What makes a great character in fiction?

I love books that give me rich, real characters. They must appear as breathing, walking, talking people who live on the page. Do not give me plastic, shallow clichés, please.

Let us take, for example, Atticus Finch in To Kill a Mockingbird, Harper Lee’s singular masterpiece. Is he an ordinary man engaged in an extraordinary act? Is he an extraordinary man doing what such men do? Is he a simple smalltown lawyer, an easy-going, unobtrusive gentleman hoping to raise his kids well and survive as a single father?

Yes. To all of those, yes. He is a rich, deep character for which we as readers can peel back layer after layer.

Here are some more of my favorite characters:

Santiago, the old Cuban fisherman from Ernest Hemingway’s The Old Man and the Sea.

Alessandro Giuliani, the World War I vet from Mark Helprin’s A Soldier of the Great War.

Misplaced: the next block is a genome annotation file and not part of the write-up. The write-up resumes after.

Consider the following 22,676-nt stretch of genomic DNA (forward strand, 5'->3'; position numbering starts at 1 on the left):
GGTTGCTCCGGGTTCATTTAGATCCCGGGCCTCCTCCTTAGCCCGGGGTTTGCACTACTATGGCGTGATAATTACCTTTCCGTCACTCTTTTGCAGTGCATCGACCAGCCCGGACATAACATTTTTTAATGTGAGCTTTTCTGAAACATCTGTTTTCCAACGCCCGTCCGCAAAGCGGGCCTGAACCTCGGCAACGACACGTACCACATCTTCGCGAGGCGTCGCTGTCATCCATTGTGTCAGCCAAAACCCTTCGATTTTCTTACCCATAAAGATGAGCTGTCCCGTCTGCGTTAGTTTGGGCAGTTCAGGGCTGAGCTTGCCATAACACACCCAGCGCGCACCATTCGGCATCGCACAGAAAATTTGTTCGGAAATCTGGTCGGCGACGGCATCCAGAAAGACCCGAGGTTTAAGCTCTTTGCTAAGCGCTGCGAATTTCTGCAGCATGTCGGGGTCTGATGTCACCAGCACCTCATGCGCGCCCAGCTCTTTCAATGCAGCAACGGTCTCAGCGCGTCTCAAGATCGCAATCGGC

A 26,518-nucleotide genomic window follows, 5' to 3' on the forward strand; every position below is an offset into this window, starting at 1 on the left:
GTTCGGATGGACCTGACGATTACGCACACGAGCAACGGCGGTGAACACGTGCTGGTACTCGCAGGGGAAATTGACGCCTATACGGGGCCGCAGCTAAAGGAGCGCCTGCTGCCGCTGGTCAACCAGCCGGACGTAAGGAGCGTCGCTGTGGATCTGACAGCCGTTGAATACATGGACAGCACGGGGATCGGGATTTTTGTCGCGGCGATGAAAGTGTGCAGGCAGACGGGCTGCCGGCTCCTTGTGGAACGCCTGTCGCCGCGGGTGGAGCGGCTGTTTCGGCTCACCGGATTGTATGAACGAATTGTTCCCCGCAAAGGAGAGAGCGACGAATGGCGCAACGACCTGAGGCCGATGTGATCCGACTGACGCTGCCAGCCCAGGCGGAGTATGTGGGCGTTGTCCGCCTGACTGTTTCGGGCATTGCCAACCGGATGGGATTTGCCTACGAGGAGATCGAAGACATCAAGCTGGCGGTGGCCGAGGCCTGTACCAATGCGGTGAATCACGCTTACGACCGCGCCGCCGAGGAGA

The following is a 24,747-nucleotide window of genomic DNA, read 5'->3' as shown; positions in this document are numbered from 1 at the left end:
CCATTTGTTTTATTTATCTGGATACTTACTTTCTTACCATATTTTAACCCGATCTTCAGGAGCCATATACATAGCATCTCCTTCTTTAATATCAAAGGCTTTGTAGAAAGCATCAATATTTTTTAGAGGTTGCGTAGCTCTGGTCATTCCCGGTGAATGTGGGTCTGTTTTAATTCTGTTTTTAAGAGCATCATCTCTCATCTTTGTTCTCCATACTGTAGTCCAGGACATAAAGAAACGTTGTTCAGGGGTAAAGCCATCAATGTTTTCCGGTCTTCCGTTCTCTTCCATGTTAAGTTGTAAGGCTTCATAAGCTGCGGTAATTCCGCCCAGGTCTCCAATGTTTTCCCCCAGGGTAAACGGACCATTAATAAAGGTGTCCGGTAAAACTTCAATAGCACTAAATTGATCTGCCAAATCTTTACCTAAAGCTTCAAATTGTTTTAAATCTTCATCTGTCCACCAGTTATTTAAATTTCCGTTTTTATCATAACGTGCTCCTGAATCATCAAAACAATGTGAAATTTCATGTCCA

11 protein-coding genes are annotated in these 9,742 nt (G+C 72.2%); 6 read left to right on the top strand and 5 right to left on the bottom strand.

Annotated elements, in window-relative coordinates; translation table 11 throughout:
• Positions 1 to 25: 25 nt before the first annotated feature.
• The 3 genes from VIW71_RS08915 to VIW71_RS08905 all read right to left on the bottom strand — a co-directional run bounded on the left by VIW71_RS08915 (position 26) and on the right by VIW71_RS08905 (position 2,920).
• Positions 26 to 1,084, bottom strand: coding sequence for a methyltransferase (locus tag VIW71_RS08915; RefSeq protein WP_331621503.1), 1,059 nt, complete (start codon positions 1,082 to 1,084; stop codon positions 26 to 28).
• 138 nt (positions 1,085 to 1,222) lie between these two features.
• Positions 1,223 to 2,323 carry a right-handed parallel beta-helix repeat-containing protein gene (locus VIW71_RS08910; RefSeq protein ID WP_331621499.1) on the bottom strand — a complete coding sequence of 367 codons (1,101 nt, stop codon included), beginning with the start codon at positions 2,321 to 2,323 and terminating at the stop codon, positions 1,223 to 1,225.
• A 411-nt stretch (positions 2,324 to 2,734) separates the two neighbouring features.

Hawkeye from James Fennimore Cooper’s The Last of the Mohicans.

Owen Meany, the diminutive but strong protagonist in John Irving’s A Prayer for Owen Meany.

Jack Reacher from Lee Child’s series of thriller novels.

Myron Bolitor from Harlan Coben’s series of mystery-thrillers.

Odd Thomas from Dean Koontz’s multi-book series.

George Smiley from John Le Carre’s Cold War spy thrillers.

These are just a few, but each of them offers a rich emotional and intellectual depth that brings them to life. What do they look like? I don’t know. I don’t care. How they look is not something that grabs most readers by the throat and compels them to learn more about the characters. We want to know what really makes them tick.

As an author, I seek to create just such characters. Readers will judge whether I’ve succeeded, but early feedback for Forgive Me, Alex looks positive.

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2 responses to “What makes a great character in fiction?

  1. I’ve read Forgive Me, Alex and I believe you succeeded 100%!

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